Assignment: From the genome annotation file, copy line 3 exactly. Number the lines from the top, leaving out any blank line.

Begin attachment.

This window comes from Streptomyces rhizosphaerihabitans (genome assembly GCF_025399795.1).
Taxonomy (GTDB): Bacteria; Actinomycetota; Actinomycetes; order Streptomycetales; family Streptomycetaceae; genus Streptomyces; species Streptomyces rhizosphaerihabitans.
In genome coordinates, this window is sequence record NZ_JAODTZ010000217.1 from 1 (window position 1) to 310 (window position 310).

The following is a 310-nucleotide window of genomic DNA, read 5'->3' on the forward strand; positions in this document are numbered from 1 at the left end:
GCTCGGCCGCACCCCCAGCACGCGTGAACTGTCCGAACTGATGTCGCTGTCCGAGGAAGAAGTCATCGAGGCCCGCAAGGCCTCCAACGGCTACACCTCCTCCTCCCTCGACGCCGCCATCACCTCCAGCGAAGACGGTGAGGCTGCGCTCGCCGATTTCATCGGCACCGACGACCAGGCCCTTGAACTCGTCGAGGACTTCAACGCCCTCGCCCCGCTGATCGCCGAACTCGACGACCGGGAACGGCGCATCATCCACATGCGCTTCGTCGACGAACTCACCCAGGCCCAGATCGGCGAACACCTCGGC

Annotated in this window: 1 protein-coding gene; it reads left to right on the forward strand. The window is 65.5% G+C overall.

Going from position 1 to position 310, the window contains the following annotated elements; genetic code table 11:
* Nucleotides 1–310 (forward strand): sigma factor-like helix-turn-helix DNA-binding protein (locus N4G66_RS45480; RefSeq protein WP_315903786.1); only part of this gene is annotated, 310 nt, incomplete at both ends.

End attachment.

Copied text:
In genome coordinates, this window is sequence record NZ_JAODTZ010000217.1 from 1 (window position 1) to 310 (window position 310).